For a short period in the summer of 2019, a tiny coffee shop in the small Alberta town of Crossfield became a key meeting place between Hollywood and the locals.
Early in the morning, members of the crew who were in town shooting Ghostbusters: Afterlife would descend on The Side Street Cafe on Nanton Avenue to meet with the town folk. The cafe does appear briefly in the film. But more importantly for those shooting the mega-budgeted production, it became a place for reliable intel.
“We’d go there at 7 o’clock in the morning and meet all the local farmers who would come,” says Bruce Brownstein, supervising location manager for Ghostbusters: Afterlife. “There would be 10 guys at one table and their wives at another. We’d have our list of questions: ‘Who owns this property?’ ‘What do you think of this or that?’ ‘Would this crop grow in this place do you think, or should we grow something else?’ ”
Crossfield is just one of many Alberta small towns, hamlets and rural areas that can be seen in the film, which opened this week. Shot in the summer and fall of 2019, the production used sound stages at the Calgary Film Centre for some interior shots and a Wal-Mart in the city’s northeast. But, for the most part, the look of the film is defined by some of the province’s most distinct, non-mountainous and non-urban settings: the vast canyons in the Badlands near Drumheller, the rolling foothills near Turner Valley, massive blue skies and the quaint small-town streetscapes of Fort Macleod and Crossfield.
Afterlife is writer-director Jason Reitman’s continuation of the franchise his father Ivan started with the 1984 classic. The film is meant to be a love letter to the original. But one of the ways the younger Reitman makes it his own is by flipping the setting from New York City to small-town Oklahoma. The story involves Callie Spengler (Carrie Coon), the daughter of departed ghostbuster Dr. Egon Spengler (played by the late Harold Ramis), dragging her kids Phoebe and Trevor (McKenna Grace and Finn Wolfhard) to Summerville, Okla. That’s the dead-end town where Egon lived out his post-ghostbusting life as an eccentric recluse in a creepy farmhouse. After his death, the family spends the summer in the small Oklahoma town and his grandkids uncover his past adventures hunting ghouls and how it relates to the strange happenings that seem to be overtaking Summerville. While the look and feel of the original was defined by iconic locales in the Big Apple and the chaos those otherworldly menaces caused in a crowded modern metropolis, Reitman’s look is defined by wide open spaces, winding country roads, lonely grain elevators, rickety bridges and small towns that seem from another era. These were all things Alberta could offer.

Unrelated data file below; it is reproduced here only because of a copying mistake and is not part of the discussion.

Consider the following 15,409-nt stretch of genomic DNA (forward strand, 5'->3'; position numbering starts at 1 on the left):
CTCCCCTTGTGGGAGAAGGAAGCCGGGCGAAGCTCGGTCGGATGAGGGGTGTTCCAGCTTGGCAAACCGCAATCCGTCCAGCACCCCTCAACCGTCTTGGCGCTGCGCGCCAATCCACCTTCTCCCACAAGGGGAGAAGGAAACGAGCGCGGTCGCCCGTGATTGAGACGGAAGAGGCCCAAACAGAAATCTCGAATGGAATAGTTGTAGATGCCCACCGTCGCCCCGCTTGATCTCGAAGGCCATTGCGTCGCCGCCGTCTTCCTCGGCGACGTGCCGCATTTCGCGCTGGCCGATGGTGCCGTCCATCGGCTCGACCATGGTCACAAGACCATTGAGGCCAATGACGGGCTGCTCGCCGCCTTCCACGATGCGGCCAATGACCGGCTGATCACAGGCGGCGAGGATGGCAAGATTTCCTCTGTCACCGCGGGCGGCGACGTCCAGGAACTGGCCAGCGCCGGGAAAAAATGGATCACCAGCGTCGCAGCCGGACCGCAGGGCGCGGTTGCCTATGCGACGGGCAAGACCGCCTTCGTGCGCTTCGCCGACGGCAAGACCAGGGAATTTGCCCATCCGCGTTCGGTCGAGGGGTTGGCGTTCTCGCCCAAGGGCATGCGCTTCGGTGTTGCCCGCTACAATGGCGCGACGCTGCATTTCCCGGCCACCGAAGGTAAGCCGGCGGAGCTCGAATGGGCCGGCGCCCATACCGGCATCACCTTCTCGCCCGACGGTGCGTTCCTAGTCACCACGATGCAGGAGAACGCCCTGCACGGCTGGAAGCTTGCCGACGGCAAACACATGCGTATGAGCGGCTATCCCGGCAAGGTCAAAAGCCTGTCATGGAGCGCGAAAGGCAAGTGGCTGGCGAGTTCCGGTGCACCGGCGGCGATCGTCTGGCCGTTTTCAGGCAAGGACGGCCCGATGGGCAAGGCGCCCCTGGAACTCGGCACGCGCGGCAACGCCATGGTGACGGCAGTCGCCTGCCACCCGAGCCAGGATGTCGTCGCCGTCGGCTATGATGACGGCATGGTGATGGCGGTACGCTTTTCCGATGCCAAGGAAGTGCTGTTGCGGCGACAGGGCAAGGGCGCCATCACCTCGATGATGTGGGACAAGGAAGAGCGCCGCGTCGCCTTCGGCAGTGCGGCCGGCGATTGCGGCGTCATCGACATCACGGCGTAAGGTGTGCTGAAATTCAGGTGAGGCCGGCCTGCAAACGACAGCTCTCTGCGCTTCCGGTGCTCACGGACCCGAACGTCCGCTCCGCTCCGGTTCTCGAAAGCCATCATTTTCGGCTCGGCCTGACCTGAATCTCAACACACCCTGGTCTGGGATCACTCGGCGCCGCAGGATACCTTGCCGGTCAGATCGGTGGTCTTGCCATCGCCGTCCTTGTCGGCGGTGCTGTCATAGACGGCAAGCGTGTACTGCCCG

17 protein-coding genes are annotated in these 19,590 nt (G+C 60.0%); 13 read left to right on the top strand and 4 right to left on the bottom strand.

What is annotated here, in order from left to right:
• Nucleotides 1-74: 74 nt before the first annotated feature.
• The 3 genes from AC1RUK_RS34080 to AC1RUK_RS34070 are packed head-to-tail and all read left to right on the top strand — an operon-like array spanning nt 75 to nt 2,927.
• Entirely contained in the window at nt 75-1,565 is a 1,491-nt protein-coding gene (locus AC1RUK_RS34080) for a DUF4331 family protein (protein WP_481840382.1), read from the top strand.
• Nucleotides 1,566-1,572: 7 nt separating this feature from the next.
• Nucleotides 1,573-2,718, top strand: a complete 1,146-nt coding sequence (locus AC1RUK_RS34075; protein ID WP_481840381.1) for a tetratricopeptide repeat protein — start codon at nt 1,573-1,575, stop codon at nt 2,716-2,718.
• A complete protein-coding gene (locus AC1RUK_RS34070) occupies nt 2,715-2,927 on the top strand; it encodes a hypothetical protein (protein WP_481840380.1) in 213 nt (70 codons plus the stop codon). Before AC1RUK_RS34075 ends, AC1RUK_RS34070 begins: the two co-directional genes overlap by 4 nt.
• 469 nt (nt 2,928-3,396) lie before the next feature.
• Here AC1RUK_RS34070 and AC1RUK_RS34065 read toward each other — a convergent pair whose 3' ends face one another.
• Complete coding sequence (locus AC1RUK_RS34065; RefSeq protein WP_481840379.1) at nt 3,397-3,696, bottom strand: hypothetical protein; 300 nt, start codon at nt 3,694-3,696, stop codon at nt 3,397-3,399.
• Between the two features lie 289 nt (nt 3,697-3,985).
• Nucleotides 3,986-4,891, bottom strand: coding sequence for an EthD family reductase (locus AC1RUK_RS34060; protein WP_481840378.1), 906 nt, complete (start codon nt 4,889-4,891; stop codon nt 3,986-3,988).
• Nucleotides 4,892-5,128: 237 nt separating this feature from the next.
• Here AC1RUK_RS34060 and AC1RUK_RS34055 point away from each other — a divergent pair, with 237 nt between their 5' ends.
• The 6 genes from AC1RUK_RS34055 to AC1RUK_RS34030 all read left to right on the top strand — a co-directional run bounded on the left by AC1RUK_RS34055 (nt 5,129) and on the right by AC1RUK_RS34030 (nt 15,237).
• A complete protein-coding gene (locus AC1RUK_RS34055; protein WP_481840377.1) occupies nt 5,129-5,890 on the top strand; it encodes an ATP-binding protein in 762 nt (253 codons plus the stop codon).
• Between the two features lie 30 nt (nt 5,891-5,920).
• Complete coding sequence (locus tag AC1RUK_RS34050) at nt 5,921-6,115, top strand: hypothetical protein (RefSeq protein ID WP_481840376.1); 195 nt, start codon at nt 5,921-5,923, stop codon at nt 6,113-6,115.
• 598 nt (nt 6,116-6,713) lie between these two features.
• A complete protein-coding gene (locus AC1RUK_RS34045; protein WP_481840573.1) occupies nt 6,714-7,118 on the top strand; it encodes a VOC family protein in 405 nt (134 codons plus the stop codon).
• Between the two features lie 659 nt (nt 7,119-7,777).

“(Production designer Francois Audouy) and Jason wanted everything to be of an indeterminate period,” says Brownstein. “We wanted it to look like a timepiece that is not rooted in a particular year. We didn’t want any vehicles or background that was too new. We wanted it to look like it had a life that could span 30 years, (where the) grandfather as a ghostbuster could have walked down the same street and it wouldn’t have looked any different.”
Reitman apparently scouted New Mexico and Oklahoma among other locations before his father, who was also a producer on Afterlife, suggested he try Alberta. It was Reitman’s first time shooting here and he was quickly won over by its charms.
“It’s a movie that is rural,” he said during a talk in September 2019 at the Calgary International Film Festival. “It takes place on a farm and it’s absolutely stunning here.”
Of course, filming in small towns and rural areas has its challenges. Location scouts covered 320 square kilometres of Foothills County, driving up and down dusty roads looking for the right spot to build that creepy farmhouse. The movie also calls for a throw-back drive-in diner with roller-skating waitresses. Brownstein said production eventually transformed a “weird old cafe/garage on the corner” in the village of Beiseker into the set, but he initially had a hard time finding out who owned the property. Scouts “doggedly went after this property, finding out who owned it and how we get to could rent it” before cleaning out 30 years’ worth of debris and turning it into the set-piece.
“It was a huge effort,” Brownstein says.
But other locations were perfect just the way they were. Brownstein recalls scouting for the film’s high school with Reitman when they came across W.G. Murdoch in Crossfield.
“We stood outside waiting for school to end and the kids to leave so we could go inside and look,” Brownstein says. “Jason says ‘Look at the parking lot.’ It’s a gravel parking lot and it was full of old beaters and pickup trucks and hand-me-down farm vehicles that these kids drive back and forth to school. He said ‘This is perfect. This is it. These are the people that are in this movie.’ ”
“The funny thing is, after we filmed, they paved over the parking lot and thereby changed the character altogether,” he adds.
Ghostbusters: Afterlife is now in theatres.